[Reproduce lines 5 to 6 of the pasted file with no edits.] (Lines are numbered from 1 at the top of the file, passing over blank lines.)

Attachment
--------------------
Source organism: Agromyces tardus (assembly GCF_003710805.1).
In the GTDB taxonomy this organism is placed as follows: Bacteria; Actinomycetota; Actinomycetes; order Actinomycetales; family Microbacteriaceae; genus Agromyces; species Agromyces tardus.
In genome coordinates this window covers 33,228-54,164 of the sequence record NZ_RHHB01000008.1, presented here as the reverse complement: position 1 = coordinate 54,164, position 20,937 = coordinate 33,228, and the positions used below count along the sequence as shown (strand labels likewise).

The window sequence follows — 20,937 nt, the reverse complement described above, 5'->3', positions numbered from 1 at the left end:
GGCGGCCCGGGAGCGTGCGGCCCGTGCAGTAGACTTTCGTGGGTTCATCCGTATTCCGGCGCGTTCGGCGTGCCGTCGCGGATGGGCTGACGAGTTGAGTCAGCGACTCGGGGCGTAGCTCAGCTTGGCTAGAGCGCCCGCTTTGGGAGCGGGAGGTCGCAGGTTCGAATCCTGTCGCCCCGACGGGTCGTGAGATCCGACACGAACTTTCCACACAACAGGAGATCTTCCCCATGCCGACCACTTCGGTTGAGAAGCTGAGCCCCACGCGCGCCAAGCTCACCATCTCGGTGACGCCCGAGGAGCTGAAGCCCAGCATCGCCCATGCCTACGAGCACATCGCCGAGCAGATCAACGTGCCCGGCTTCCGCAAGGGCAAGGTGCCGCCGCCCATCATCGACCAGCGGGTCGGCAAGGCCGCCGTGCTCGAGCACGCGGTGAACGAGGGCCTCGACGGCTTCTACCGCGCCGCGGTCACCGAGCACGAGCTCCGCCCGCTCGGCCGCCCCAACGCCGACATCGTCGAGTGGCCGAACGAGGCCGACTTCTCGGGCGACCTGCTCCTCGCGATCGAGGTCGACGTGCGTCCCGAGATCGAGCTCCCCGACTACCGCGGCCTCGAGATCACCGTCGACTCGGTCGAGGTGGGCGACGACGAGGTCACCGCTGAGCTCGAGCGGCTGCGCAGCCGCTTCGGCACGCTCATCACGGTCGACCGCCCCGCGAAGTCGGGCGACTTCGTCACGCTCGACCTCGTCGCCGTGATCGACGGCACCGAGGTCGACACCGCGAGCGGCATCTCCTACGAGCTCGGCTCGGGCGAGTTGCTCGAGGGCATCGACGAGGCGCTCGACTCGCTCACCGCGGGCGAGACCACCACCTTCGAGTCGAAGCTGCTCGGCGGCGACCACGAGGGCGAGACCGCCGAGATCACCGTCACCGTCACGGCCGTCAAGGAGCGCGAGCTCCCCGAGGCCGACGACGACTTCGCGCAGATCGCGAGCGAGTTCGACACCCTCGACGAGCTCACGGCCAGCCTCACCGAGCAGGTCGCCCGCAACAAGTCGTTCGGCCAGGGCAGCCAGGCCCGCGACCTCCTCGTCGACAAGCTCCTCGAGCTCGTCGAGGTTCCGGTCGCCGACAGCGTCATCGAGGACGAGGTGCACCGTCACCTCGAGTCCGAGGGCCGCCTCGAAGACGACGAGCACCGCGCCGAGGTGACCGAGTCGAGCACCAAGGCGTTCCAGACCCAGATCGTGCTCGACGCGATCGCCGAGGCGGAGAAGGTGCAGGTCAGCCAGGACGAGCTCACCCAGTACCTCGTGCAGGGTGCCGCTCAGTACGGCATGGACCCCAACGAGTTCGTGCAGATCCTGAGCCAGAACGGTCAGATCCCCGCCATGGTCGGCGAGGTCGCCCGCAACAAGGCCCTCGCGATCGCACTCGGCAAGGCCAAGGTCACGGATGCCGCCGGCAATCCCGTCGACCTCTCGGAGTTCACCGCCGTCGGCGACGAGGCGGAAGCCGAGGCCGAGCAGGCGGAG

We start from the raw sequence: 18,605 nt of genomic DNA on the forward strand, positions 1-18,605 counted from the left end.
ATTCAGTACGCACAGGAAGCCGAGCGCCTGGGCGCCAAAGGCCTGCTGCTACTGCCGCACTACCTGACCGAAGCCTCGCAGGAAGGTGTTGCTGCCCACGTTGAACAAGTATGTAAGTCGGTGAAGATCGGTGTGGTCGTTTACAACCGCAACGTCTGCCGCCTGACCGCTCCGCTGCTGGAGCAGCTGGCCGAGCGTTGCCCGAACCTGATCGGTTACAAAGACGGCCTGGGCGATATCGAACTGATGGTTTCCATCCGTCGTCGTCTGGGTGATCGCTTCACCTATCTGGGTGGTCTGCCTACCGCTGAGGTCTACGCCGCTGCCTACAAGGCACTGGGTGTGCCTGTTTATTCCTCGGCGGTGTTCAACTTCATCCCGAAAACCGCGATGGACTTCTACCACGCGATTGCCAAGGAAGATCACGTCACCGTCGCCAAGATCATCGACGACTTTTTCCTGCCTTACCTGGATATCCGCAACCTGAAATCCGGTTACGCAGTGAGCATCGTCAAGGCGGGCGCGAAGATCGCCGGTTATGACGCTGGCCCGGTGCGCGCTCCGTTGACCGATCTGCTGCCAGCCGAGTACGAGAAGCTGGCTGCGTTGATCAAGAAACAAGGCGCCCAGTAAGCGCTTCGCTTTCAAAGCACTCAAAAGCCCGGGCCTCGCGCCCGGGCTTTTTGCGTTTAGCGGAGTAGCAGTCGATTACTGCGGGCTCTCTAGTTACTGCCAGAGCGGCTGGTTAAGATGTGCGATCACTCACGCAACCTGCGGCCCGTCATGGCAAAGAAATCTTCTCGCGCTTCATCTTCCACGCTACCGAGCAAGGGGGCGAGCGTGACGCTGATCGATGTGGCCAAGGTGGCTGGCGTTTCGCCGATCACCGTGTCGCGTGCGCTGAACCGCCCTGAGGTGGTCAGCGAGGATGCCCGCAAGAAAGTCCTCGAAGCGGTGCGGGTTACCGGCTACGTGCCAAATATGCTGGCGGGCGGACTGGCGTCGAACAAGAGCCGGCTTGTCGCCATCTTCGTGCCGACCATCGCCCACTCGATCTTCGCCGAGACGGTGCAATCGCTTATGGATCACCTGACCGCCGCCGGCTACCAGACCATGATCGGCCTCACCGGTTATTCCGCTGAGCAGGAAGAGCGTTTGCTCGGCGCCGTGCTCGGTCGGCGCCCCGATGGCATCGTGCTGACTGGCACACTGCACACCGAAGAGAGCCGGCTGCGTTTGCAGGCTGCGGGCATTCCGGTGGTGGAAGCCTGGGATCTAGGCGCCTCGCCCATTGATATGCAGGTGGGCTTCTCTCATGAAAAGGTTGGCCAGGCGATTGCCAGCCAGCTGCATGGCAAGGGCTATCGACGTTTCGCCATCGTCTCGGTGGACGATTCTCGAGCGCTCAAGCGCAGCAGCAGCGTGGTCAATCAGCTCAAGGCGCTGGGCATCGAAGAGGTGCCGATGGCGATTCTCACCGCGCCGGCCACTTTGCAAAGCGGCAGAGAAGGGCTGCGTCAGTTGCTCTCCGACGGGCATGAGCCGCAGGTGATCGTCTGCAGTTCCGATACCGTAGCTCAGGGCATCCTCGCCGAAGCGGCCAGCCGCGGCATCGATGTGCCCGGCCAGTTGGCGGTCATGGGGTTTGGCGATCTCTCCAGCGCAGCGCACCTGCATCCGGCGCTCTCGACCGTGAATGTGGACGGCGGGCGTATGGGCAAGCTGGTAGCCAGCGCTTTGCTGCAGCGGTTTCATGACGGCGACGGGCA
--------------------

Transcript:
GGCGGCCCGGGAGCGTGCGGCCCGTGCAGTAGACTTTCGTGGGTTCATCCGTATTCCGGCGCGTTCGGCGTGCCGTCGCGGATGGGCTGACGAGTTGAGTCAGCGACTCGGGGCGTAGCTCAGCTTGGCTAGAGCGCCCGCTTTGGGAGCGGGAGGTCGCAGGTTCGAATCCTGTCGCCCCGACGGGTCGTGAGATCCGACACGAACTTTCCACACAACAGGAGATCTTCCCCATGCCGACCACTTCGGTTGAGAAGCTGAGCCCCACGCGCGCCAAGCTCACCATCTCGGTGACGCCCGAGGAGCTGAAGCCCAGCATCGCCCATGCCTACGAGCACATCGCCGAGCAGATCAACGTGCCCGGCTTCCGCAAGGGCAAGGTGCCGCCGCCCATCATCGACCAGCGGGTCGGCAAGGCCGCCGTGCTCGAGCACGCGGTGAACGAGGGCCTCGACGGCTTCTACCGCGCCGCGGTCACCGAGCACGAGCTCCGCCCGCTCGGCCGCCCCAACGCCGACATCGTCGAGTGGCCGAACGAGGCCGACTTCTCGGGCGACCTGCTCCTCGCGATCGAGGTCGACGTGCGTCCCGAGATCGAGCTCCCCGACTACCGCGGCCTCGAGATCACCGTCGACTCGGTCGAGGTGGGCGACGACGAGGTCACCGCTGAGCTCGAGCGGCTGCGCAGCCGCTTCGGCACGCTCATCACGGTCGACCGCCCCGCGAAGTCGGGCGACTTCGTCACGCTCGACCTCGTCGCCGTGATCGACGGCACCGAGGTCGACACCGCGAGCGGCATCTCCTACGAGCTCGGCTCGGGCGAGTTGCTCGAGGGCATCGACGAGGCGCTCGACTCGCTCACCGCGGGCGAGACCACCACCTTCGAGTCGAAGCTGCTCGGCGGCGACCACGAGGGCGAGACCGCCGAGATCACCGTCACCGTCACGGCCGTCAAGGAGCGCGAGCTCCCCGAGGCCGACGACGACTTCGCGCAGATCGCGAGCGAGTTCGACACCCTCGACGAGCTCACGGCCAGCCTCACCGAGCAGGTCGCCCGCAACAAGTCGTTCGGCCAGGGCAGCCAGGCCCGCGACCTCCTCGTCGACAAGCTCCTCGAGCTCGTCGAGGTTCCGGTCGCCGACAGCGTCATCGAGGACGAGGTGCACCGTCACCTCGAGTCCGAGGGCCGCCTCGAAGACGACGAGCACCGCGCCGAGGTGACCGAGTCGAGCACCAAGGCGTTCCAGACCCAGATCGTGCTCGACGCGATCGCCGAGGCGGAGAAGGTGCAGGTCAGCCAGGACGAGCTCACCCAGTACCTCGTGCAGGGTGCCGCTCAGTACGGCATGGACCCCAACGAGTTCGTGCAGATCCTGAGCCAGAACGGTCAGATCCCCGCCATGGTCGGCGAGGTCGCCCGCAACAAGGCCCTCGCGATCGCACTCGGCAAGGCCAAGGTCACGGATGCCGCCGGCAATCCCGTCGACCTCTCGGAGTTCACCGCCGTCGGCGACGAGGCGGAAGCCGAGGCCGAGCAGGCGGAG

We start from the raw sequence: 18,605 nt of genomic DNA on the forward strand, positions 1-18,605 counted from the left end.